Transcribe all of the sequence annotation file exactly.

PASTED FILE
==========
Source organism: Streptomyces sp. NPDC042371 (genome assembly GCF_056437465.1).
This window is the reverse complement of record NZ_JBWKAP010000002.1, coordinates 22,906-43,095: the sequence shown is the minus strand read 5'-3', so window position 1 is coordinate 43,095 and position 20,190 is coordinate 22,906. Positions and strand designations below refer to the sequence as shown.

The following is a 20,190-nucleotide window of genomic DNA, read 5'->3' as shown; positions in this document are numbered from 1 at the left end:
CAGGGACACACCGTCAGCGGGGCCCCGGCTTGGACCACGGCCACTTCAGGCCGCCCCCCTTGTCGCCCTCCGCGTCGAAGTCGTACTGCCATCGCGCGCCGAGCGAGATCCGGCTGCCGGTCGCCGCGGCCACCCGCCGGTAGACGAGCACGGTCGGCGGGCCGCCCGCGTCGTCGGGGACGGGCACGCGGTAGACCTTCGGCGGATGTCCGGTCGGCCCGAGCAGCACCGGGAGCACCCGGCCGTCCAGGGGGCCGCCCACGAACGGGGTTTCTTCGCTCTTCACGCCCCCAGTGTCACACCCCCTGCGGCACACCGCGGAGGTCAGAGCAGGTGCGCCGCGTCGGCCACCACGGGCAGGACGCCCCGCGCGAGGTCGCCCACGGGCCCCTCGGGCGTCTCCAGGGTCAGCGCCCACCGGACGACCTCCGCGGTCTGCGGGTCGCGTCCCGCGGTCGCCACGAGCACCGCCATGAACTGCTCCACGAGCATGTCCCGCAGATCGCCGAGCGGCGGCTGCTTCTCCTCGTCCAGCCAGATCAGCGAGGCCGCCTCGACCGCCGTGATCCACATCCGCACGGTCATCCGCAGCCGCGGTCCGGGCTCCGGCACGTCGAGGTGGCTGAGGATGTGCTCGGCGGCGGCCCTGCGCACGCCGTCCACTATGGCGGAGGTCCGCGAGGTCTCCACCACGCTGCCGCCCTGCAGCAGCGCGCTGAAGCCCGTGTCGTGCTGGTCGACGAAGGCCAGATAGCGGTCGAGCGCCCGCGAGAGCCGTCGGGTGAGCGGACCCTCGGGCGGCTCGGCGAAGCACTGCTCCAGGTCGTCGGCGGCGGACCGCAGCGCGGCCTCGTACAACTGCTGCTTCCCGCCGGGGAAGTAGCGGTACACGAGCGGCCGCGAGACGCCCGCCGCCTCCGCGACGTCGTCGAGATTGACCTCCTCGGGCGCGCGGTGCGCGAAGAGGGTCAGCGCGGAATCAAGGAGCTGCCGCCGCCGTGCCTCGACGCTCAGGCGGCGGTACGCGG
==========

Source organism: Streptomyces sp. NPDC042371 (genome assembly GCF_056437465.1).
This window is the reverse complement of record NZ_JBWKAP010000002.1, coordinates 22,906-43,095: the sequence shown is the minus strand read 5'-3', so window position 1 is coordinate 43,095 and position 20,190 is coordinate 22,906. Positions and strand designations below refer to the sequence as shown.

The following is a 20,190-nucleotide window of genomic DNA, read 5'->3' as shown; positions in this document are numbered from 1 at the left end:
CAGGGACACACCGTCAGCGGGGCCCCGGCTTGGACCACGGCCACTTCAGGCCGCCCCCCTTGTCGCCCTCCGCGTCGAAGTCGTACTGCCATCGCGCGCCGAGCGAGATCCGGCTGCCGGTCGCCGCGGCCACCCGCCGGTAGACGAGCACGGTCGGCGGGCCGCCCGCGTCGTCGGGGACGGGCACGCGGTAGACCTTCGGCGGATGTCCGGTCGGCCCGAGCAGCACCGGGAGCACCCGGCCGTCCAGGGGGCCGCCCACGAACGGGGTTTCTTCGCTCTTCACGCCCCCAGTGTCACACCCCCTGCGGCACACCGCGGAGGTCAGAGCAGGTGCGCCGCGTCGGCCACCACGGGCAGGACGCCCCGCGCGAGGTCGCCCACGGGCCCCTCGGGCGTCTCCAGGGTCAGCGCCCACCGGACGACCTCCGCGGTCTGCGGGTCGCGTCCCGCGGTCGCCACGAGCACCGCCATGAACTGCTCCACGAGCATGTCCCGCAGATCGCCGAGCGGCGGCTGCTTCTCCTCGTCCAGCCAGATCAGCGAGGCCGCCTCGACCGCCGTGATCCACATCCGCACGGTCATCCGCAGCCGCGGTCCGGGCTCCGGCACGTCGAGGTGGCTGAGGATGTGCTCGGCGGCGGCCCTGCGCACGCCGTCCACTATGGCGGAGGTCCGCGAGGTCTCCACCACGCTGCCGCCCTGCAGCAGCGCGCTGAAGCCCGTGTCGTGCTGGTCGACGAAGGCCAGATAGCGGTCGAGCGCCCGCGAGAGCCGTCGGGTGAGCGGACCCTCGGGCGGCTCGGCGAAGCACTGCTCCAGGTCGTCGGCGGCGGACCGCAGCGCGGCCTCGTACAACTGCTGCTTCCCGCCGGGGAAGTAGCGGTACACGAGCGGCCGCGAGACGCCCGCCGCCTCCGCGACGTCGTCGAGATTGACCTCCTCGGGCGCGCGGTGCGCGAAGAGGGTCAGCGCGGAATCAAGGAGCTGCCGCCGCCGTGCCTCGACGCTCAGGCGGCGGTACGCGG